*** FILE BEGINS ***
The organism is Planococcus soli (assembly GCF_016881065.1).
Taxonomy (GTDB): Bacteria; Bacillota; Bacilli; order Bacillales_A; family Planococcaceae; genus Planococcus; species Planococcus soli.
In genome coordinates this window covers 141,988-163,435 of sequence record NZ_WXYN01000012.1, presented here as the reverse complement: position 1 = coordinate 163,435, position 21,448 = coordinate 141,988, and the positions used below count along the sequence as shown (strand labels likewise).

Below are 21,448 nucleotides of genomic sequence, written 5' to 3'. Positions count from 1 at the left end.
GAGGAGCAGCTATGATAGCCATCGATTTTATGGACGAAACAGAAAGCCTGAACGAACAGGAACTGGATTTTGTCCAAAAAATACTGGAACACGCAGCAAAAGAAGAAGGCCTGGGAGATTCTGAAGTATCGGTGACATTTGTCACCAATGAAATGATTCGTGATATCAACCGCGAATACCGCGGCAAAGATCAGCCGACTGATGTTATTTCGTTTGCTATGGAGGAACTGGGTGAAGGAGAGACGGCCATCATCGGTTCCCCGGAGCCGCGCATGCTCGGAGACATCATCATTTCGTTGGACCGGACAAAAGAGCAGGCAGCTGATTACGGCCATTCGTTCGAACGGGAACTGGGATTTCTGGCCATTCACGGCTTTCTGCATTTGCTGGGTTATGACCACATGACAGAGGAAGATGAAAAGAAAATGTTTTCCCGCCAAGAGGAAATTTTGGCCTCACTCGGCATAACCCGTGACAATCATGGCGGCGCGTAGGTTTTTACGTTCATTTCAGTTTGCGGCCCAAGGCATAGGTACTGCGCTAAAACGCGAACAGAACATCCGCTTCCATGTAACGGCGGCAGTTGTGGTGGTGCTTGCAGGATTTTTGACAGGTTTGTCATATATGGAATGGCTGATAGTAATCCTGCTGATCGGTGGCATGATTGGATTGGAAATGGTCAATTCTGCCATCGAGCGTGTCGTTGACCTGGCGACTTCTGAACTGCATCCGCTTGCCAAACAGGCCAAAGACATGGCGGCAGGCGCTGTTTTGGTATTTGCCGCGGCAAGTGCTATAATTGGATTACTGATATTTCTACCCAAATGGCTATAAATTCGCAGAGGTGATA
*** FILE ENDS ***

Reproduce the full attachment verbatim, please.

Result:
The organism is Planococcus soli (assembly GCF_016881065.1).
Taxonomy (GTDB): Bacteria; Bacillota; Bacilli; order Bacillales_A; family Planococcaceae; genus Planococcus; species Planococcus soli.
In genome coordinates this window covers 141,988-163,435 of sequence record NZ_WXYN01000012.1, presented here as the reverse complement: position 1 = coordinate 163,435, position 21,448 = coordinate 141,988, and the positions used below count along the sequence as shown (strand labels likewise).

Below are 21,448 nucleotides of genomic sequence, written 5' to 3'. Positions count from 1 at the left end.
GAGGAGCAGCTATGATAGCCATCGATTTTATGGACGAAACAGAAAGCCTGAACGAACAGGAACTGGATTTTGTCCAAAAAATACTGGAACACGCAGCAAAAGAAGAAGGCCTGGGAGATTCTGAAGTATCGGTGACATTTGTCACCAATGAAATGATTCGTGATATCAACCGCGAATACCGCGGCAAAGATCAGCCGACTGATGTTATTTCGTTTGCTATGGAGGAACTGGGTGAAGGAGAGACGGCCATCATCGGTTCCCCGGAGCCGCGCATGCTCGGAGACATCATCATTTCGTTGGACCGGACAAAAGAGCAGGCAGCTGATTACGGCCATTCGTTCGAACGGGAACTGGGATTTCTGGCCATTCACGGCTTTCTGCATTTGCTGGGTTATGACCACATGACAGAGGAAGATGAAAAGAAAATGTTTTCCCGCCAAGAGGAAATTTTGGCCTCACTCGGCATAACCCGTGACAATCATGGCGGCGCGTAGGTTTTTACGTTCATTTCAGTTTGCGGCCCAAGGCATAGGTACTGCGCTAAAACGCGAACAGAACATCCGCTTCCATGTAACGGCGGCAGTTGTGGTGGTGCTTGCAGGATTTTTGACAGGTTTGTCATATATGGAATGGCTGATAGTAATCCTGCTGATCGGTGGCATGATTGGATTGGAAATGGTCAATTCTGCCATCGAGCGTGTCGTTGACCTGGCGACTTCTGAACTGCATCCGCTTGCCAAACAGGCCAAAGACATGGCGGCAGGCGCTGTTTTGGTATTTGCCGCGGCAAGTGCTATAATTGGATTACTGATATTTCTACCCAAATGGCTATAAATTCGCAGAGGTGATA